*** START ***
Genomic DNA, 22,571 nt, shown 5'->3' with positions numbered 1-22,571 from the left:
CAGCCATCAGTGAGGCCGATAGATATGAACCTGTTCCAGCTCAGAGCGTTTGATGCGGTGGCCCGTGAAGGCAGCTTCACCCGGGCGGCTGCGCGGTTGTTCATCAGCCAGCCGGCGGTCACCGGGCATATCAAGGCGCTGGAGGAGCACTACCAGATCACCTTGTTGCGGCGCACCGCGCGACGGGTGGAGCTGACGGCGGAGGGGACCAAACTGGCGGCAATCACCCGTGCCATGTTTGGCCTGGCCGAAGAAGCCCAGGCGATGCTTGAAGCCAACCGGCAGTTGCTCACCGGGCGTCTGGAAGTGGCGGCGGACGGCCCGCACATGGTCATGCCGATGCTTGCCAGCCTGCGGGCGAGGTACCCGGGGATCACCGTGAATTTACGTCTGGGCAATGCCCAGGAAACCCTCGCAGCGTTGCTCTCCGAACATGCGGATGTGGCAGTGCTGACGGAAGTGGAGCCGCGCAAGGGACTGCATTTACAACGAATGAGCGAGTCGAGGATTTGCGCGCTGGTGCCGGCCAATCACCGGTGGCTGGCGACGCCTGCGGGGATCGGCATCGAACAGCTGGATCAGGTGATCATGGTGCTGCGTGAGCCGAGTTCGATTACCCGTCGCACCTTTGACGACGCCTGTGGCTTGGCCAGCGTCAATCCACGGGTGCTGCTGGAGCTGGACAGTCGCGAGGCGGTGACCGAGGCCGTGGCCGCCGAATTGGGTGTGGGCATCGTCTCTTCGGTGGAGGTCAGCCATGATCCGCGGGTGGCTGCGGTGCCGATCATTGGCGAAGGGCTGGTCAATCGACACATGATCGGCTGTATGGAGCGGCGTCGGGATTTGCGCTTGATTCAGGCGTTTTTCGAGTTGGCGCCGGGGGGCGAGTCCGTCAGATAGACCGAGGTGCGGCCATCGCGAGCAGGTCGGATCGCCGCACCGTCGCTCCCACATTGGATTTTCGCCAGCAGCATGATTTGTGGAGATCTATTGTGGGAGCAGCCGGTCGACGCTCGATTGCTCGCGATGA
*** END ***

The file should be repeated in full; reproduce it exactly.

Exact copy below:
Genomic DNA, 22,571 nt, shown 5'->3' with positions numbered 1-22,571 from the left:
CAGCCATCAGTGAGGCCGATAGATATGAACCTGTTCCAGCTCAGAGCGTTTGATGCGGTGGCCCGTGAAGGCAGCTTCACCCGGGCGGCTGCGCGGTTGTTCATCAGCCAGCCGGCGGTCACCGGGCATATCAAGGCGCTGGAGGAGCACTACCAGATCACCTTGTTGCGGCGCACCGCGCGACGGGTGGAGCTGACGGCGGAGGGGACCAAACTGGCGGCAATCACCCGTGCCATGTTTGGCCTGGCCGAAGAAGCCCAGGCGATGCTTGAAGCCAACCGGCAGTTGCTCACCGGGCGTCTGGAAGTGGCGGCGGACGGCCCGCACATGGTCATGCCGATGCTTGCCAGCCTGCGGGCGAGGTACCCGGGGATCACCGTGAATTTACGTCTGGGCAATGCCCAGGAAACCCTCGCAGCGTTGCTCTCCGAACATGCGGATGTGGCAGTGCTGACGGAAGTGGAGCCGCGCAAGGGACTGCATTTACAACGAATGAGCGAGTCGAGGATTTGCGCGCTGGTGCCGGCCAATCACCGGTGGCTGGCGACGCCTGCGGGGATCGGCATCGAACAGCTGGATCAGGTGATCATGGTGCTGCGTGAGCCGAGTTCGATTACCCGTCGCACCTTTGACGACGCCTGTGGCTTGGCCAGCGTCAATCCACGGGTGCTGCTGGAGCTGGACAGTCGCGAGGCGGTGACCGAGGCCGTGGCCGCCGAATTGGGTGTGGGCATCGTCTCTTCGGTGGAGGTCAGCCATGATCCGCGGGTGGCTGCGGTGCCGATCATTGGCGAAGGGCTGGTCAATCGACACATGATCGGCTGTATGGAGCGGCGTCGGGATTTGCGCTTGATTCAGGCGTTTTTCGAGTTGGCGCCGGGGGGCGAGTCCGTCAGATAGACCGAGGTGCGGCCATCGCGAGCAGGTCGGATCGCCGCACCGTCGCTCCCACATTGGATTTTCGCCAGCAGCATGATTTGTGGAGATCTATTGTGGGAGCAGCCGGTCGACGCTCGATTGCTCGCGATGA